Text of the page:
Answers

These are the arguments that the defense built their case around and spun into appearing as though there was a vast conspiracy perpetrated by the LAPD. The defense team did an admirable job forcing the jury to forget that the LAPD was not some monster bent on destroying OJ, but is instead an undermanned, underfunded organization of humans and humans make mistakes. Sometimes there are errors in judgment, or errors in minor detail recollections or just harsh cross-examination that causes a person to say something like, "I collected 8 mL of blood" instead of "I collected about 8 mL of blood." Chronically understaffed, LAPD has 1 officer for every 426 residents which is about half as many officers per residents as other major cities. Naturally, overworked are going to make more mistakes and have less time to invest in each individual case. As the saying goes, hindsight is 20/20 and when reading this page, you'll see that there are simple, easy explanations for everything from why the glove didn't fit to why passengers didn't see any blood in the Bronco. Unfortunately, during the stress of an extremely high-profile courtroom trial, with defense lawyers hammering those on the stand, it is hard to present these reasonable responses to the questions raised during the trial. You can make your own calculations as to whether the errors were deliberate and intentional or merely human error. Credible answers for phony arguments about police planting of evidence and police conspiracy to frame OJ Simpson for the murders of Ron Goldman and Nicole Brown.

Socks?
Fuhrman?
Rockingham Glove?
Bundy Glove?
Blood Trail?
Blood Sample?
Missing Blood?
Blood?
Bronco Blood?
Bruises?
Missed Blood?
Search Warrant?
Glove Fit?
Seen Blood?
Initials?
Eyeglasses?

 

 

 

 

Socks

Question from Michael T. Griffith:

With regard to the so-called "bloody socks," why did the blood
show up on the sock almost two months after the fact (blood was
only found on one sock)? And why, as demonstrated by Dr. Henry
Lee and Professor Herbert MacDonnell, does the blood appear to
have been applied when there was no foot in it? Why were there
no berries, dirt, or soil on the socks? Why would O.J. have worn
these fancy dress socks with a sweatsuit anyway?

These arguments were all answered in the Civil Trial. It was proven from test results, that the blood was not planted, in the testimony of Dr. Robin Cotton.

Triumph of Justice
The Final Judgment on the Simpson Case
Daniel Petrocelli with Peter Knobler

Dr. Cotton explained that when blood is drawn for testing by labs, it is preserved with the chemical EDTA, which stops the DNA in the blood from degrading. (Degradation is simply the breaking down of a chemical into its component parts over time.) But when she compared the degradation levels of Nicole's autopsy vial, Dr. Cotton found the autopsy vial contained the more degraded blood. The blood on the sock was fresher and richer in DNA content than the blood in the vial. Once blood has degraded, it is impossible to raise its DNA count; you can't pony it back up. Under the conspiracy theory, the blood used to plant on the sock came from Nicole's autopsy vial, but that blood had a lower DNA count than the blood on the sock. Nicole's blood was fresher when it spurted out and splashed onto Simpson's sock as he was killing her than two days later when the coroner collected it. This completely destroyed the notion of any planting; its impossible for degraded blood to become fresh again. Nicole's blood on the sock could not have been planted.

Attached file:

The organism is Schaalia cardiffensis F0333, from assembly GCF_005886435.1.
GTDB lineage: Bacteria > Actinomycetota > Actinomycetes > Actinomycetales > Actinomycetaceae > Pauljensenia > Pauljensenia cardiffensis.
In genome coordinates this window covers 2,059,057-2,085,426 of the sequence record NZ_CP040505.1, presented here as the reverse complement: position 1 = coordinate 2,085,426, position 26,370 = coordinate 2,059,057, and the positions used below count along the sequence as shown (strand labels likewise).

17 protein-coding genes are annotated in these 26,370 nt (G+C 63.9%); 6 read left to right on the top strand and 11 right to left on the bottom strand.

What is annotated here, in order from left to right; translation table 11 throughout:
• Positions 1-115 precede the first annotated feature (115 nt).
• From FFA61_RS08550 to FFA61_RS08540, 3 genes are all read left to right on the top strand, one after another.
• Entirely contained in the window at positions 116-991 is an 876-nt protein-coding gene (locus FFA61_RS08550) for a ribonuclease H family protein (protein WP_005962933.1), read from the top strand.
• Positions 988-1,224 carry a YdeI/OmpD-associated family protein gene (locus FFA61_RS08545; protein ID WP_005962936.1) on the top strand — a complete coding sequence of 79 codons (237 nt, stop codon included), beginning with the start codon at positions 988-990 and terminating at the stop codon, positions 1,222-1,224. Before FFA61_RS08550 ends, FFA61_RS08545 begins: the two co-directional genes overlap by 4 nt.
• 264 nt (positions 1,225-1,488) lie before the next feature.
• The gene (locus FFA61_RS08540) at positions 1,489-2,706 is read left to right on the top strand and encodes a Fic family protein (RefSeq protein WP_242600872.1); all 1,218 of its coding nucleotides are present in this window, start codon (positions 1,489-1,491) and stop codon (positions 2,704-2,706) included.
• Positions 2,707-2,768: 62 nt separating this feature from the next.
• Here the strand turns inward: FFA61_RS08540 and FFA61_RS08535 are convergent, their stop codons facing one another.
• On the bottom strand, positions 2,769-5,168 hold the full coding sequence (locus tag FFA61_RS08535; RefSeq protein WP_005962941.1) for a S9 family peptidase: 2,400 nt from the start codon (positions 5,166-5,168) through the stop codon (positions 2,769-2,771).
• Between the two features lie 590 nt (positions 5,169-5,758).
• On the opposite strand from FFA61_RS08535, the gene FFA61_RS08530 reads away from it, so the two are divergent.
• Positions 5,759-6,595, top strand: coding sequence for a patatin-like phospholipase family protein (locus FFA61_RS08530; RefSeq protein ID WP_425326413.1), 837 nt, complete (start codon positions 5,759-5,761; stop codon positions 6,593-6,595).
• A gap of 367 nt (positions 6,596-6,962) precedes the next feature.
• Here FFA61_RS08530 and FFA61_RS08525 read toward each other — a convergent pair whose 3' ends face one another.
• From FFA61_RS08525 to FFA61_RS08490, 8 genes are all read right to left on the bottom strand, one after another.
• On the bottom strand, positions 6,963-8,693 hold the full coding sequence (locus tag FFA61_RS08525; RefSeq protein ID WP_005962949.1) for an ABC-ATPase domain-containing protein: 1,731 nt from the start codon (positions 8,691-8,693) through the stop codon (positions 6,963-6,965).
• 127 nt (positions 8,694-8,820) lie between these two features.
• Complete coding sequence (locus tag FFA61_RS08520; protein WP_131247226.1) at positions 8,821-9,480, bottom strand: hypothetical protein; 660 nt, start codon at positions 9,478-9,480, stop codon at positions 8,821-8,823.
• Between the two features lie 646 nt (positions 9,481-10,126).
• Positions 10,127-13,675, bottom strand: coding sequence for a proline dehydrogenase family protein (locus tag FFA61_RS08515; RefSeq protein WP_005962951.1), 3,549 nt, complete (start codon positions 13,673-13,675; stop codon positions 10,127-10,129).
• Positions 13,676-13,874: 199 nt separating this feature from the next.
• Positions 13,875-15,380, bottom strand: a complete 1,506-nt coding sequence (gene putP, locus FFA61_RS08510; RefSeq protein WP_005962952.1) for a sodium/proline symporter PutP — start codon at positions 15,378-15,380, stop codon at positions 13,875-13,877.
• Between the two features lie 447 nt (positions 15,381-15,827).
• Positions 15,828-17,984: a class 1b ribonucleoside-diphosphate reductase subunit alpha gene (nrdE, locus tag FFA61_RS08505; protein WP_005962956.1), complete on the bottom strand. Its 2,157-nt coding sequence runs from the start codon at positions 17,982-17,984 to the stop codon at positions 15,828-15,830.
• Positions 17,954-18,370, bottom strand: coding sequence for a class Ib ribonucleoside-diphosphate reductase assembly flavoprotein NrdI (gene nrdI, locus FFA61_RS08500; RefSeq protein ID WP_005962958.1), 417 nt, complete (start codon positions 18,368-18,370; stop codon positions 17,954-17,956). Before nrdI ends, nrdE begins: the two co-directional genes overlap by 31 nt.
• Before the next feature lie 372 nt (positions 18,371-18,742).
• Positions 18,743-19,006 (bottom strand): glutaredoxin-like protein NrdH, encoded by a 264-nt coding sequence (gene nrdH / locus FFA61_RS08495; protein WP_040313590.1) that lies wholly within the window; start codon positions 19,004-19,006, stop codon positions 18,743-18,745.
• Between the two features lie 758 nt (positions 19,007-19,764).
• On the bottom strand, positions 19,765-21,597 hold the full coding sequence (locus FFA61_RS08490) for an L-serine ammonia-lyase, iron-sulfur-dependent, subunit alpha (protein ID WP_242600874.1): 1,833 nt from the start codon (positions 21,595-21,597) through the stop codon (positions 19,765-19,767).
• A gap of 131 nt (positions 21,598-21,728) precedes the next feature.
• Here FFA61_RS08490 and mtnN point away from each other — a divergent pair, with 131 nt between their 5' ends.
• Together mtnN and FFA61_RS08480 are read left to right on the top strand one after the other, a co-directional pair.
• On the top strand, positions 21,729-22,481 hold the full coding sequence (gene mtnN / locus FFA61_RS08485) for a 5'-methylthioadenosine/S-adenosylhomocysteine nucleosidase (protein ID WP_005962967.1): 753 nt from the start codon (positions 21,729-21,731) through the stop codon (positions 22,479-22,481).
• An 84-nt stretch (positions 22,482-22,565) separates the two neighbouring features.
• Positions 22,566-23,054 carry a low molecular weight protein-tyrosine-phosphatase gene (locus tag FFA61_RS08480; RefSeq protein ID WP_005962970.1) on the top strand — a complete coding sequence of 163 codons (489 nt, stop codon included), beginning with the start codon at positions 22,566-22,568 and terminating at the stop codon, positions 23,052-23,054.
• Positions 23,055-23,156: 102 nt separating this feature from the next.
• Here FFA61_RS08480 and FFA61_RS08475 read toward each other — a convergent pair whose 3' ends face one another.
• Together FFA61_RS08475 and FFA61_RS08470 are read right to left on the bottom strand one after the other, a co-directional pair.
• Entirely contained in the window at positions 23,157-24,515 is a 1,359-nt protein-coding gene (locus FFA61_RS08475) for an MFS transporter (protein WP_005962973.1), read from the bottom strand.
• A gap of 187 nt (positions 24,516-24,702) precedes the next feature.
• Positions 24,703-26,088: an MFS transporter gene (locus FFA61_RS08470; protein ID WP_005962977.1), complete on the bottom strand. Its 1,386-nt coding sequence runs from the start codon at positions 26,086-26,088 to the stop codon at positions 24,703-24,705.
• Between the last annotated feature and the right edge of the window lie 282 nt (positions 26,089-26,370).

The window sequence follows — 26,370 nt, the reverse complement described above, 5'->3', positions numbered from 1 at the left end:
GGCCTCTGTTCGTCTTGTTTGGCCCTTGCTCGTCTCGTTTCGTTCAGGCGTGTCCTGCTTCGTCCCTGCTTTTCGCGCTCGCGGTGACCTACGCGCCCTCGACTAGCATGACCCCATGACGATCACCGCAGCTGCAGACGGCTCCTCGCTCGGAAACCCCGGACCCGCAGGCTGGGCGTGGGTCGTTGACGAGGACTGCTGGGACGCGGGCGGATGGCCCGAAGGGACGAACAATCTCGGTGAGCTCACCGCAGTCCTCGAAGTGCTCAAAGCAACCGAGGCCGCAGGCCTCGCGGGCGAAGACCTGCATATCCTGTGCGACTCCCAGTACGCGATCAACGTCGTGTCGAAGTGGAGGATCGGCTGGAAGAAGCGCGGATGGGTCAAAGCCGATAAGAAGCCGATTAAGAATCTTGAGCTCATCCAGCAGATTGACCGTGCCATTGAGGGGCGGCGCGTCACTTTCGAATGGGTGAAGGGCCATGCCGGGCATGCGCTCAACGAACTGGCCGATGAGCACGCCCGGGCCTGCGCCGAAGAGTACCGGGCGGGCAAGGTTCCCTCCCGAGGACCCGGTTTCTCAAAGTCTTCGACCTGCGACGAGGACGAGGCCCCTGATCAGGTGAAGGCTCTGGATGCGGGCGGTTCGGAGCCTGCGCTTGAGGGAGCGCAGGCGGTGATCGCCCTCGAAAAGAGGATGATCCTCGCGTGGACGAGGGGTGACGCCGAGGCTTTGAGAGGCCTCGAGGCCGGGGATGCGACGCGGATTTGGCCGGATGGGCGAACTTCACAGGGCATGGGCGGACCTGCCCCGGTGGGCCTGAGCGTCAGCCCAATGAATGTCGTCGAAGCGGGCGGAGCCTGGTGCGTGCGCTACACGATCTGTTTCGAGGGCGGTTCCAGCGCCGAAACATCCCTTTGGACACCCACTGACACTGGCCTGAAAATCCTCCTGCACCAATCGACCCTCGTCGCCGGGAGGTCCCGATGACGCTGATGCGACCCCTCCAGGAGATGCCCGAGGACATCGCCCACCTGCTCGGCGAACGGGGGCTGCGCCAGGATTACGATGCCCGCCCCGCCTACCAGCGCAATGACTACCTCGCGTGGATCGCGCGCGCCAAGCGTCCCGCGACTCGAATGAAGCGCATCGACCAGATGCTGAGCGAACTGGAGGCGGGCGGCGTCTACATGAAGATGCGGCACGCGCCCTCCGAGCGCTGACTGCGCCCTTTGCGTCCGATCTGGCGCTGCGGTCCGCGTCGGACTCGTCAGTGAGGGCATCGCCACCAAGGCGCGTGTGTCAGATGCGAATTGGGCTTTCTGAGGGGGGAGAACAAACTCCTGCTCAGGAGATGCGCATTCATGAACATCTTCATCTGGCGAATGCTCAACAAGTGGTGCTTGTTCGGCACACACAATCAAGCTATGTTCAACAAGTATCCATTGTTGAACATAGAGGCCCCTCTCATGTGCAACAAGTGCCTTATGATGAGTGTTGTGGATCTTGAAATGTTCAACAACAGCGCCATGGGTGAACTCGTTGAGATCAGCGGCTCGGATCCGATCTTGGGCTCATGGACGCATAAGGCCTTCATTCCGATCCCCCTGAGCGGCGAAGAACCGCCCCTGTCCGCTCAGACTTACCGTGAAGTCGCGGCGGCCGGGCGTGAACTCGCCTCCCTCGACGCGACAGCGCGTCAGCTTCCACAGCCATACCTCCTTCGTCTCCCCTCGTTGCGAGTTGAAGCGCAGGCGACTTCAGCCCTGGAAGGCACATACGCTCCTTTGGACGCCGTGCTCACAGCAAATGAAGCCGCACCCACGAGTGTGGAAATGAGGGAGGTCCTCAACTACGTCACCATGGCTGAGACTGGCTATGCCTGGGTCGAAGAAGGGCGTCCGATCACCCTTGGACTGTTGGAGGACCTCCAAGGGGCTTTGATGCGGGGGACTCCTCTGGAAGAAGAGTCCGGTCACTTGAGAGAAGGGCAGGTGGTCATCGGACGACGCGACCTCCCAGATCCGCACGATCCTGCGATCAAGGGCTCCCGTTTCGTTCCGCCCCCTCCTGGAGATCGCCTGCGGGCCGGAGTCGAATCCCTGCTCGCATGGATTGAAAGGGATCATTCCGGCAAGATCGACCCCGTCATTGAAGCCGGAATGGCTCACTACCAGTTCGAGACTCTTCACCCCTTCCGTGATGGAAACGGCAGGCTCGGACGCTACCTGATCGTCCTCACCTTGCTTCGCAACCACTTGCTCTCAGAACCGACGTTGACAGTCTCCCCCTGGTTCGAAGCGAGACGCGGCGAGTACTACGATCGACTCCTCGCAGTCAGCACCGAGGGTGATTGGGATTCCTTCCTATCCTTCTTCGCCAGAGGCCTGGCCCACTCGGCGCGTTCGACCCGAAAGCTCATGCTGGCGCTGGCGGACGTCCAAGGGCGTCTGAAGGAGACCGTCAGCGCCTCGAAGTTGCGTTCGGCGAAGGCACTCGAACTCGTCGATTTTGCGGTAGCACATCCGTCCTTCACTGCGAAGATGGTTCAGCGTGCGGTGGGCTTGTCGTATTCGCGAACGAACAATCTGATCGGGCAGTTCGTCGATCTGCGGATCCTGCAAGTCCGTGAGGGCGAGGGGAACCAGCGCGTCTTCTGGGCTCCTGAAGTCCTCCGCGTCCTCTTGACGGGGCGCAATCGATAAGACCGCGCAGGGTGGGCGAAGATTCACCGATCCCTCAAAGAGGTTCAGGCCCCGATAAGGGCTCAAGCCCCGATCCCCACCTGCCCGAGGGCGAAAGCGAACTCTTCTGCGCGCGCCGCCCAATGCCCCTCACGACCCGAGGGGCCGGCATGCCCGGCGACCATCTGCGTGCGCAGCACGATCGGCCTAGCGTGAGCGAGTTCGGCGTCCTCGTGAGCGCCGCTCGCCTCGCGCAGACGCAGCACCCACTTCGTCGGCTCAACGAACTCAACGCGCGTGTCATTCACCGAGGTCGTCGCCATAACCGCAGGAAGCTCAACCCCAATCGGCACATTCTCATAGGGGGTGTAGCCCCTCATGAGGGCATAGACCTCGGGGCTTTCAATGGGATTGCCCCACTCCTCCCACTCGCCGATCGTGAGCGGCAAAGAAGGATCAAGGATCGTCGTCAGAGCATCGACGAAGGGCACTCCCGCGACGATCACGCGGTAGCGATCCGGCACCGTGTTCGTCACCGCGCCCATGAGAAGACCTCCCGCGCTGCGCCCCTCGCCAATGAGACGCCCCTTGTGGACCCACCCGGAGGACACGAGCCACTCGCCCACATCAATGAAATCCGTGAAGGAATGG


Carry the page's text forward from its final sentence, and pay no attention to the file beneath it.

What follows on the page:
SANTA MONICA, CALIFORNIA; MONDAY, JANUARY 27, 1997
MR. LAMBERT

Remember Robin Cotton comes -- and she testified a long time
ago. I hope you all remember. She -- she told that you she
did DNA tests on this same blood from the back spot -- the
very same spot that Dr. Rieders was doing his testimony about
EDTA. And what did she tell you?

This is her Autorad -- remember, she talked to you about auto
radiographs, about when she did the RFLP tests. This one right
here, item 13, that's the socks -- that's the Autorad for the
socks.

This one right here, right here, is Nicole. And what she told
you is that's the blood from Nicole's reference vial. And she
also told you that this blood right here that's in the socks,
this DNA in the socks that's not degraded; it's in really good
shape. And she told you why.

She said if that blood was splashed onto those socks while Mr.
Simpson was committing the murders, and about 30 minutes or so
later, he took off the socks and left them on that rug in his
bedroom, where they air-dried overnight, that is a perfect
condition for preserving the DNA in those socks.

That's just as if a criminalist had taken a swatch right after
Nicole had been slashed and put it to air-dry. That's exactly
the circumstances that she described to us.

And as a consequence, that DNA in the socks, it's not degraded.
Then she said, let's take a look at the DNA out of the reference
vial. See that dark shadow? She said that's degradation. See this?
This is all degradation.

So she said the blood out of the reference vial is pretty degraded.